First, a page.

Oregon Study Finds 94 Percent of Cyclists Stop at Red Lights

Contrary to lawless cyclist mythos, a study finds that nearly all cyclists in four Oregon cities stop for red lights.

Most cyclists in Portland are following the rules, according to a new study. Photo: Jonathan Maus
Most cyclists in Portland follow traffic rules, according to a new study. Photo: Jonathan Maus

Meanwhile, according to Michael Andersen at Bike Portland, unrelated research suggests that “speeding in a car on local streets is at least six times more common than running a red light on a bike.”

Portland State University civil engineering professor Chris Monsere conducted the bike study. Writes Andersen:

Nearly 94 percent of people riding bikes in Portland, Beaverton, Corvallis and Eugene stopped for red lights, a forthcoming Portland State University-based study of 2,026 intersection crossing videos has found. Of those, almost all (89 percent of the total) followed the rules perfectly, while another 4 percent entered the intersection just before the light changed to green. Only 6 percent of riders were observed heading directly through the red light.

That compares to, for example, an estimated 36 percent to 77 percent of people who tend to break the speed limit when driving a car on local streets, according to previous, otherwise unrelated research. (See p. 2 of the PDF.)

Based on the PSU study, there is no way to know if Oregon cyclists are more law-abiding than average. But some evidence has shown that cyclists are more apt to follow traffic rules when streets are safer for biking. According to Andersen, Monsere’s study found no difference in compliance on roads with bike infrastructure versus those without.

Elsewhere on the Network today: Biking Toronto says the city finally has a decent protected bike lane, but there’s a catch. Delaware Bikes looks back at the drastically different city scenes that were possible before cars. And BikeWalkLee reports that Florida has adopted much stricter penalties for drivers who flee the scene after serious collisions.

ALSO ON STREETSBLOG

Bike Signals Get the Green Light From Engineering Establishment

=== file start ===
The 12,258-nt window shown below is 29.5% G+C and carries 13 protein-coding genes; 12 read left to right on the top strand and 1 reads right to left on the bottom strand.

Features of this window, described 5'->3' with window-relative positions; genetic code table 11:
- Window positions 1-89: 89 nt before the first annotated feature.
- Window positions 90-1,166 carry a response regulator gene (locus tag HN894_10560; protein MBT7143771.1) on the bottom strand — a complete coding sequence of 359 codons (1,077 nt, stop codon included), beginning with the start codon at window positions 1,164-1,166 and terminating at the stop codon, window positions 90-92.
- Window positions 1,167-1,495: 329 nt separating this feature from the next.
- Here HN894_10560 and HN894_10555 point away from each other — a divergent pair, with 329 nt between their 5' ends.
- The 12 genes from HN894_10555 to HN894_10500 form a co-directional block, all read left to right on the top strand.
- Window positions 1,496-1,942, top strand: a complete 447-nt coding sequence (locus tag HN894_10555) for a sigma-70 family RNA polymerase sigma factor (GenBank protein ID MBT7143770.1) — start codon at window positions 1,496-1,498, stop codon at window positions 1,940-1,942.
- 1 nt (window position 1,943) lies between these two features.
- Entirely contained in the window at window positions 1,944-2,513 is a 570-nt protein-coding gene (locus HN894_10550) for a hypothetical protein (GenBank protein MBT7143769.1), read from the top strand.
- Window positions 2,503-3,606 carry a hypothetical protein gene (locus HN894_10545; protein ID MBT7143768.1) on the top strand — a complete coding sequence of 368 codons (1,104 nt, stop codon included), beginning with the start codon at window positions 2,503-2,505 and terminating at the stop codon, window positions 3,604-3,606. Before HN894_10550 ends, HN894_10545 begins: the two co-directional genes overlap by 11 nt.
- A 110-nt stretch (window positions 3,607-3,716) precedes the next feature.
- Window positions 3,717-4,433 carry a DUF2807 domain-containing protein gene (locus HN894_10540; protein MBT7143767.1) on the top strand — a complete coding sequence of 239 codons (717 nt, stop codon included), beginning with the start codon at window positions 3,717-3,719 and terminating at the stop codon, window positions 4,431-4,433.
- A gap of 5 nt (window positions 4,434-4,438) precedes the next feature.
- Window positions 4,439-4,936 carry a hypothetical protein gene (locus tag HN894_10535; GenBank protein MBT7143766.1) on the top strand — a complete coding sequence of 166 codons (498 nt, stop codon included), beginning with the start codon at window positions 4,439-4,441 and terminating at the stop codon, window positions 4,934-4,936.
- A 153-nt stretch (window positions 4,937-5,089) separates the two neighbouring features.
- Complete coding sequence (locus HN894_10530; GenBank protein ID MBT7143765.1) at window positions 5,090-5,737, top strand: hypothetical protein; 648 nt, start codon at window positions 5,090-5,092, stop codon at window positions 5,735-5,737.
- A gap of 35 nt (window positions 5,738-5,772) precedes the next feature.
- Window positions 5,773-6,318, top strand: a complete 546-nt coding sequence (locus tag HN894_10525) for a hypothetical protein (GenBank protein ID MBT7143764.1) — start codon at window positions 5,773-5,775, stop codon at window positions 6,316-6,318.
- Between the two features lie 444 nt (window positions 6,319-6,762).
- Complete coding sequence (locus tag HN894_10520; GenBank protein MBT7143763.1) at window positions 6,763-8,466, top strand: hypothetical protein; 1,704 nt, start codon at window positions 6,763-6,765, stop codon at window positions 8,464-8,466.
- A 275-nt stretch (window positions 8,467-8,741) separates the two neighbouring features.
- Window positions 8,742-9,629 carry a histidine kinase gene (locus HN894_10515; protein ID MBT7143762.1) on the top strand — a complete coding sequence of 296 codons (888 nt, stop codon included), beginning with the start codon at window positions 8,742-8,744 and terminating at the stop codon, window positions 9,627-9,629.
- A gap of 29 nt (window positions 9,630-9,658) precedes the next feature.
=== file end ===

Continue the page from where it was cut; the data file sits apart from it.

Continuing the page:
|
Think of it as a Christmas gift: On December 24, the gatekeepers who determine which street treatments should become standard tools for American engineers decided to add bike signals to the Manual on Uniform Traffic Control Devices, sometimes called “the bible of traffic engineering.” The decision should lead to more widespread use of bike signals, […]

Study: Streetcar Tracks and Bicycling Don’t Mix

|
A new study out of Toronto confirms what cyclists in many U.S. cities have found out the hard way: Streetcar tracks can be a serious safety hazard. The study comes from Canadian public health researcher Kay Teschke, who specializes in bike issues. Michael Andersen at BikePortland reports: Among bike-related injuries in Toronto that resulted in emergency-room trips, the study […]
People who bike are no more likely to disregard traffic laws than people who drive, according to a new survey published in the Journal of Transport and Land Use. Photo: Photo: Jim Henderson/Wikimedia Commons

Busting the Myth of the “Scofflaw Cyclist”

|
According to a certain perspective that seems to hold sway among local newspaper columnists, bicyclists are reckless daredevils who flout the road rules that everyone else faithfully upholds. But the results of a massive survey published in the Journal of Transport and Land Use point to a different conclusion -- everyone breaks traffic laws, and there's nothing extraordinary about how people behave on bikes.

Mapping How Far You Can Bike Without Breaking a Sweat

|
Any bicyclist knows that maps can be quite deceiving at first glance. The first time I tried to traverse San Francisco on a bicycle, I foolishly set out from the bike-rental shop on Fisherman’s Wharf with a basic street map, and decided that I’d avoid downtown traffic by heading south across the grid. While I was correct […]

Study: Cyclists Gravitate Toward Streets With Protected Bike Lanes

|
By now there’s not much doubt that protected bike lanes can be a game-changer for cycling in U.S. cities. Making streets feel safe to bike on boosts overall cycling rates, attracting people who otherwise wouldn’t even consider cycling. The safety benefits keep accruing as more people on bikes hit the streets, since drivers become more aware […]